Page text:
Writers: for tanj's sake, use an honest-to-goodness four-letter word, use reported speech, or just don't have your characters swear at all. Please!

What else? Oh yeah! Remember I mentioned a character that has led a charmed life? Well, the big revelation at the end of the novel involves Teela (wasn't that the girl in He-Man?)and it explains why she's such an airhead. It is also utterly illogical and a massive anticlimax.

This book won both the Hugo and Nebula awards!? I much prefer Tower Of Glass (Gollancz SF collector's edition) by Robert Silverberg.
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9 of 10 people found the following review helpful By Amazon Customer on 29 Dec 2005
Format: Paperback
Larry Niven's Ringworld has a mundane plot. A party of adventurers crash on an alien artefact and attempt to escape from it. The plot, however, is to all intents and purposes irrelevant. I am gripped by the conviction that Niven envisaged the artefact in question and simply wanted to come up with a vehicle to describe it over the course of 280 pages or so. The construction in question is a solid band circling a planet, a million miles in radius which has been terraformed by architects whose presence is still felt despite their absence, and which has now fallen into decay. Niven muses over the intricacies of its form and function, from the foundation material to the cloud squares which separate night from day, and constructs a wholly convincing environment in so doing. A few paragraphs of scant description will not do his successes in this regard justice, and I would recommend reading it for these evocations of a vast alien environment alone. Ringworld's habitats remind us of our own, yet are described as being of such a scale as to make the reader feel insignificant even within the pages of the book. On closing it, our own world seems rarer and less familiar, increasing in magnitude as we ourselves diminish, overturning the familiar trope of 'the shrinking world' and letting us once again revel in the scale of nature. Iain M. Banks' Consider Phlebas reworks the idea of the ringworld to great effect, but Larry Niven got there first.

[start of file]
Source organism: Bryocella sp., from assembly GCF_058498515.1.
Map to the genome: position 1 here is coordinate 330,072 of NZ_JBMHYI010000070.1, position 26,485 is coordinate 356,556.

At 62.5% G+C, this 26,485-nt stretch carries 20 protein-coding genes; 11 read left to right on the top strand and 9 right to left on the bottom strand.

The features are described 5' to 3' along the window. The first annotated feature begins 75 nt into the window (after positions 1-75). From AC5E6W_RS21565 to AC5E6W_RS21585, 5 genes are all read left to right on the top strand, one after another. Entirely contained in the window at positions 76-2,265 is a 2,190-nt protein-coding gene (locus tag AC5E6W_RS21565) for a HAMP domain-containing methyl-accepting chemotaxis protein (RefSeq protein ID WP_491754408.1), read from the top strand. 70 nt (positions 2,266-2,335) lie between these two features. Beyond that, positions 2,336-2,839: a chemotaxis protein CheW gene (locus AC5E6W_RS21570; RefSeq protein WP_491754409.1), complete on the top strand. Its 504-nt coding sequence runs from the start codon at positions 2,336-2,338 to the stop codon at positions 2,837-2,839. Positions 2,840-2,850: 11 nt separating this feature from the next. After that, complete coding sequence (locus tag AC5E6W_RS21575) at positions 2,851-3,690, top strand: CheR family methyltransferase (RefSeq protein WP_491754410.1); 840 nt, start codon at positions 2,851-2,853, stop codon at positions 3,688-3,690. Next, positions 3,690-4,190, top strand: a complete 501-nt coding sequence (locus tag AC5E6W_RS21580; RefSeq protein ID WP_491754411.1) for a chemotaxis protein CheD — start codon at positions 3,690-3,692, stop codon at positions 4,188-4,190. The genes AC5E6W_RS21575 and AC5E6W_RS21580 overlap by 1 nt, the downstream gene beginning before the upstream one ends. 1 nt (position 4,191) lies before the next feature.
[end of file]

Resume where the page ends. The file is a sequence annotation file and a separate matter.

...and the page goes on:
Winner of the 1971 Hugo Award, Ringworld is also noteworthy for some (but not all) of its characters. The four adventurers are (ostensibly) led -- or, more accurately, hired by -- Nessus of the Puppeteers, who resembles a large semi-plucked turkey with two necks, a brace of python heads, and bipolar disorder.
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14 of 16 people found the following review helpful By A. Morley on 31 Jan 2006
Format: Paperback
Ringworld is an adventure/discovery book. It tells the story of 200 year-old Louis Wu who is contacted by a curious 2 headed turkey-like alien called Nessus who wants to assemble a team to explore the eponymous Ringworld his species has recently discovered. The other members of his team include an 8 foot high, orange cat-like alien called Speaker-To-Animals and a naïve, 20 year old girl called Teela Brown we learn is chosen for her luck. The book then proceeds to follow their journey to the Ringworld itself and subsequently across it.
The idea itself, the Dyson sphere, is both imaginative and awe-inspiring. Its humongous scale is exemplified by the huge rim walls and a colossal mountain (over a 1000 miles high) called the Fist-Of-God. It would have been impossible for Niven to flesh out the entire world as there would be too much to cover so it is told from the viewpoint of the four members’ expedition through a limited section of the ‘artifact’. In this respect it succeeds admirably in world-building in a supposedly ‘hard’ science context.
But I gave this 3.5 stars because a good idea itself is not enough to make it REALLY good. The characters for one thing are atrociously developed and two dimensional. This would be forgivable if Niven focussed on furthering the plot but he delves too much into the character’s relationship with each other including a rather odd romance (if that) between a 200 year old man and a girl one tenth his age. Similarly Nessus suffers from seemingly bipolar disorder which seemed completely out of place. The most interesting being for me was Speaker.